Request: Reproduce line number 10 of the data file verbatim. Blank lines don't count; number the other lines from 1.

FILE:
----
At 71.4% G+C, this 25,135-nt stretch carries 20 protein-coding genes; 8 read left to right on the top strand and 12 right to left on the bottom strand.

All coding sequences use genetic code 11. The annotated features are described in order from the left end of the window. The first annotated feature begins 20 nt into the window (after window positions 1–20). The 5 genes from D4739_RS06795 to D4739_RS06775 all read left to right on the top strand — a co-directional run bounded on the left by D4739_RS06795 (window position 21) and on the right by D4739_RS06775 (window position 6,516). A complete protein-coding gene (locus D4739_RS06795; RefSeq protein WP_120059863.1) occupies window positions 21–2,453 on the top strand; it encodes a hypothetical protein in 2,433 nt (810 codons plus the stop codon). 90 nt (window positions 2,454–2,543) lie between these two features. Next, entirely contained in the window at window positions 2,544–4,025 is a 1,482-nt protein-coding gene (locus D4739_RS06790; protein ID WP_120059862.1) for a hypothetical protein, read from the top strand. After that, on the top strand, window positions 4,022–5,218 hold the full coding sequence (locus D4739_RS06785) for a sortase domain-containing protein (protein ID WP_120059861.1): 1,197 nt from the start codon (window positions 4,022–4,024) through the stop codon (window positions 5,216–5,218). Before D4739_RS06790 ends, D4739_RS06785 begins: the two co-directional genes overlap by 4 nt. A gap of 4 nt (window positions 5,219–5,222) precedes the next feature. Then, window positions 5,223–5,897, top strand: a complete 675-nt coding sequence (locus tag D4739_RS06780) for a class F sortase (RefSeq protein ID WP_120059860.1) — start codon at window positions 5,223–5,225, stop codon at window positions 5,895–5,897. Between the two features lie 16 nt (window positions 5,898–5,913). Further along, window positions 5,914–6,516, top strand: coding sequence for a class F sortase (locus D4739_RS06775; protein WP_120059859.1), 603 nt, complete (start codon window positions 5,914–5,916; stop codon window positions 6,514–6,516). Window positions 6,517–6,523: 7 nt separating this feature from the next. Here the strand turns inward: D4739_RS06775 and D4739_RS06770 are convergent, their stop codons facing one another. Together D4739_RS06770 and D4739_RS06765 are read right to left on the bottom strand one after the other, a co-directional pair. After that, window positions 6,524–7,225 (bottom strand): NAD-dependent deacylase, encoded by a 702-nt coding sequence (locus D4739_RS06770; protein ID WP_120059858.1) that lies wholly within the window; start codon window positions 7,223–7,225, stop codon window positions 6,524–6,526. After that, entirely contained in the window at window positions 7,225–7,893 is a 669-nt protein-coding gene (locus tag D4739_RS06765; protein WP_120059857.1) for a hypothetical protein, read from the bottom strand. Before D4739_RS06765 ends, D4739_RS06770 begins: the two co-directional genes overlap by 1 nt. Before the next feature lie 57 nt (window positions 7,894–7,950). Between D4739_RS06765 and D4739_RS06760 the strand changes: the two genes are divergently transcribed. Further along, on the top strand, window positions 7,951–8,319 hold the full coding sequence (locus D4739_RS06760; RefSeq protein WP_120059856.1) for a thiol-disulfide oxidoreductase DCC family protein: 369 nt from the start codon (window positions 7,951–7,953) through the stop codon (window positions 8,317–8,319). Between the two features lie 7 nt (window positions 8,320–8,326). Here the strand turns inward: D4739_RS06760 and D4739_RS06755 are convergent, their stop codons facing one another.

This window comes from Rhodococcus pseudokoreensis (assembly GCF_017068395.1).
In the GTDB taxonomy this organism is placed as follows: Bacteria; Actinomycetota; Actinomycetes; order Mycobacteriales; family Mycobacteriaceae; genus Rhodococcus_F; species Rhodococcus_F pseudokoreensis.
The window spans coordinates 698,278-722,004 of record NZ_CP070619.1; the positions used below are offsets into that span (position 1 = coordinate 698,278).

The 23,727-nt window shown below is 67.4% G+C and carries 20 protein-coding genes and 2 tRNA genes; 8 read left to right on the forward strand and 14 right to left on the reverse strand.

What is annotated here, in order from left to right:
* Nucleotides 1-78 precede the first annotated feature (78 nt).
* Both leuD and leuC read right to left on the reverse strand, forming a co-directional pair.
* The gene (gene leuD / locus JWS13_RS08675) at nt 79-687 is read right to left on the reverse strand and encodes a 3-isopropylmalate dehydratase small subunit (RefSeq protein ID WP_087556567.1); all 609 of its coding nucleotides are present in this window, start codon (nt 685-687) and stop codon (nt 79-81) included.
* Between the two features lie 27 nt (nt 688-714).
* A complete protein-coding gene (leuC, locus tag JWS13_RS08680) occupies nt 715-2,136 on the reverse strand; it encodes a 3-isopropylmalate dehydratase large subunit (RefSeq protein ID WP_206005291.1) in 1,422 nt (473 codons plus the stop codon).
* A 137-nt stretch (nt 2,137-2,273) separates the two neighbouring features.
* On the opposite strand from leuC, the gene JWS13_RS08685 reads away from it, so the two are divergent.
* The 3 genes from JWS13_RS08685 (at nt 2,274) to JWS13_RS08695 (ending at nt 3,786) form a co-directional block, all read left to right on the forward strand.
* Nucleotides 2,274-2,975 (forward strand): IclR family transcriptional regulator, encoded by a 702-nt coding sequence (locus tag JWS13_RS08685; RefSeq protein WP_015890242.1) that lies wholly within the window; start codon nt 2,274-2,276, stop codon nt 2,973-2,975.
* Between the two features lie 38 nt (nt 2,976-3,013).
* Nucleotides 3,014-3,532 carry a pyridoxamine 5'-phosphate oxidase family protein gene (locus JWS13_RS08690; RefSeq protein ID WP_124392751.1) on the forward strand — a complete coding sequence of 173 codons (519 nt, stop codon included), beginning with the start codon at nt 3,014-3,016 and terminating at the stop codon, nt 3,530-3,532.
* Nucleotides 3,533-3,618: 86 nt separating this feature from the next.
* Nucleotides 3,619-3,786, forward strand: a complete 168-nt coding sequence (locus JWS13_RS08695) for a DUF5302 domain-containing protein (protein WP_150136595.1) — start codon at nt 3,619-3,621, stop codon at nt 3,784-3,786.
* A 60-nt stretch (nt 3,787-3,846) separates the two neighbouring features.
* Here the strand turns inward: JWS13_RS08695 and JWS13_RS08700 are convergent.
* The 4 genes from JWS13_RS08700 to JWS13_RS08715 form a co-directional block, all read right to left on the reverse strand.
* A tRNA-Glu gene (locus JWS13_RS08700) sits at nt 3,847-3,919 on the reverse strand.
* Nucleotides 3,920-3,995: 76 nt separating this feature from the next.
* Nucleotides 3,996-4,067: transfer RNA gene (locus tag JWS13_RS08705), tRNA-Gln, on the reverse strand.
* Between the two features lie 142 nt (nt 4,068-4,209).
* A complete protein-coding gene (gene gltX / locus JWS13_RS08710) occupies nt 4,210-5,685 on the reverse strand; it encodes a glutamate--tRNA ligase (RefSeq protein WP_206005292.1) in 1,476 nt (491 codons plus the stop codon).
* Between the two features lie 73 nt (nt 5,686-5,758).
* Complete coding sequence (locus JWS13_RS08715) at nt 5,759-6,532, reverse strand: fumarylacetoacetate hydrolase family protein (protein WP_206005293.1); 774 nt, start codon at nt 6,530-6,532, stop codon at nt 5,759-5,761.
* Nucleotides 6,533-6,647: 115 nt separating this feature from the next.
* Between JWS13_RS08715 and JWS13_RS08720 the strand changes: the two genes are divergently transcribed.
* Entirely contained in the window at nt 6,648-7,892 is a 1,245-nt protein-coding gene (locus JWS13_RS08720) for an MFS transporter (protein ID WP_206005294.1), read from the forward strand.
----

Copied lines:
* The gene (gene leuD / locus JWS13_RS08675) at nt 79-687 is read right to left on the reverse strand and encodes a 3-isopropylmalate dehydratase small subunit (RefSeq protein ID WP_087556567.1); all 609 of its coding nucleotides are present in this window, start codon (nt 685-687) and stop codon (nt 79-81) included.